The summer of 2020 will be far less exciting as Birmingham City Commissioners unanimously cancelled the Village Fair and Dream Cruise events at their meeting on Monday, May 18.
The Birmingham Bloomfield Chamber of Commerce has put on the Village Fair for over 65 years, and it is the organizations biggest annual fundraiser. In debating a new date of July 9-12 for the fair, from its traditional date of the weekend after Memorial Day, commissioners found the only reason to consider possibly approving it was because of its longevity. But in the end, commissioners could not rationalize holding the event without a full operational plan from the fair operator, as well as the potential to expose residents and non-residents alike to the coronavirus.
They also noted the fair would be the only event to move forward as all other events this spring and summer had been cancelled.
“We would need a detailed operational plan before we proceed. This will be rather unique because all our other events have been cancelled this summer. There hasn't been a vaccine developed yet, and that has to be considered,” said city manager Joe Valentine to information from chamber president Joe Bauman, who noted that “by July there could be a whole different set of rules – either more relaxed, or more stringent. Within a few weeks of July 9, we'll sit down with the fair operator, head of DPS, city manager, police chief and make a decision one way or another.”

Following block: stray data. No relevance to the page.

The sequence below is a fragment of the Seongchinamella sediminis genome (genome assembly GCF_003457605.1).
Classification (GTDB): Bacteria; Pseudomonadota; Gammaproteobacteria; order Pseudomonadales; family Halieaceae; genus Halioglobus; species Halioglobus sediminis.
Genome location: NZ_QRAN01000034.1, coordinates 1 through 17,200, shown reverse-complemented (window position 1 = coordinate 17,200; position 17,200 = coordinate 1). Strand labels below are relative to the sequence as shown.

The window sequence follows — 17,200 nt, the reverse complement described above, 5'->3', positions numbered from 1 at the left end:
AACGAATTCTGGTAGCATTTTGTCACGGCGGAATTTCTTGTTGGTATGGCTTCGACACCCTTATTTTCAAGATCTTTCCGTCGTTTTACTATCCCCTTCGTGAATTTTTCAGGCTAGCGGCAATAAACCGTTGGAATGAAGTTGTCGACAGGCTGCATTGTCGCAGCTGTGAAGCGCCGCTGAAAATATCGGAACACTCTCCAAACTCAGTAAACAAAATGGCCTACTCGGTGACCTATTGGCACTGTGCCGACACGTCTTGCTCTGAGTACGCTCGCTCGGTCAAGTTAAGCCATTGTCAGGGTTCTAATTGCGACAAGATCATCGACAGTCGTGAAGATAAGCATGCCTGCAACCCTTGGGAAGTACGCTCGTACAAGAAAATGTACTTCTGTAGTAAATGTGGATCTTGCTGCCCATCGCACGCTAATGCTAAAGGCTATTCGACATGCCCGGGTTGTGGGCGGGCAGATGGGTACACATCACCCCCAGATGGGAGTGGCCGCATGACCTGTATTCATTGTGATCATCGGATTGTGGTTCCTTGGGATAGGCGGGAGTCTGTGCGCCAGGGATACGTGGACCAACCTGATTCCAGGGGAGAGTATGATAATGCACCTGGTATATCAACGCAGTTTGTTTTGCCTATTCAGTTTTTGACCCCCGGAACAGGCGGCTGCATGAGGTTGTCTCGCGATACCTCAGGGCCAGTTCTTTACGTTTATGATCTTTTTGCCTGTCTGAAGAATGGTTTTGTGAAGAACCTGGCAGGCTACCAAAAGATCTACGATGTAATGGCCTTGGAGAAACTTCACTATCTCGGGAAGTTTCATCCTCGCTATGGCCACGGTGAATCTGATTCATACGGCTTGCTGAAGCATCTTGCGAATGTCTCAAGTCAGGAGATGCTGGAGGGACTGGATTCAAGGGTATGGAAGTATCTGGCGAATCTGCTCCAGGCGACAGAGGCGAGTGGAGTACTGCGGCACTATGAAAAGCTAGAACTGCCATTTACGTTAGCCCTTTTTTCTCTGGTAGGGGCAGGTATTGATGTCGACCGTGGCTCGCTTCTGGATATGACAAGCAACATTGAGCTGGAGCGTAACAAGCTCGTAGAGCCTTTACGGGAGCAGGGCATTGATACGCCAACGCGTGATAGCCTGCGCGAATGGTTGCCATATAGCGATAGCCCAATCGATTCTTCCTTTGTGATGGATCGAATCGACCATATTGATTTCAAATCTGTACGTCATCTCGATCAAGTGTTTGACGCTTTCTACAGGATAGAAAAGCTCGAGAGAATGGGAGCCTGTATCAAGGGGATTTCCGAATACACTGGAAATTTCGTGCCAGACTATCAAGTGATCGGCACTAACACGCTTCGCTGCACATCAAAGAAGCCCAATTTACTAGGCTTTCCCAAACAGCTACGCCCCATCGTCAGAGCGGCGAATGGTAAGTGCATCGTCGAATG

“Our concern is just safety,” pointed out mayor Pierre Boutros. “It's not just Birmingham residents coming to the fair.”
“Even the most robust mitigation plan that takes temperatures is not always a good indicator. A variety of people will be coming into our community from other states and communities, including carnival workers,” said mayor pro tem Therese Longe.
Commissioners voted 6-0 to cancel the fair for 2020, with Clinton Baller recused as a company he owns does work for the chamber.
Commissioners voted 7-0 to cancel the annual Woodward Dream Cruise event and all promotional activities due to public health and safety concerns attributed to the COVID-19 pandemic. Valentine noted that it does not prevent people from driving on the public roads, such as Woodward, but they are encouraging people to stay at home and not to congregate.
Valentine said the Woodward Dream Cruise event is managed through a non-profit corporation, Woodward Dream Cruise, Inc., comprised of community representatives along the Woodward corridor and representatives from Oakland County and private sector media partners. This body has handled the promotion and organization of this multi-community event over the years. He noted other local communities, including Royal Oak, Ferndale, Huntington Woods, Berkley and Pleasant Ridge, are in the process of also cancelling the event.
“What we're trying to do is avoid the crowds of people from other areas of the world, other areas of the state, other areas of the community, to reduce the exposure opportunity to the greatest extent possible. We'll not stop people driving on the roads during the weekends,” Valentine said.
“There's not a police chief I've spoken to who's in support of holding the event this year,” said Birmingham Police Chief Mark Clemence. “From a city perspective, we'll be increasing our paroles.”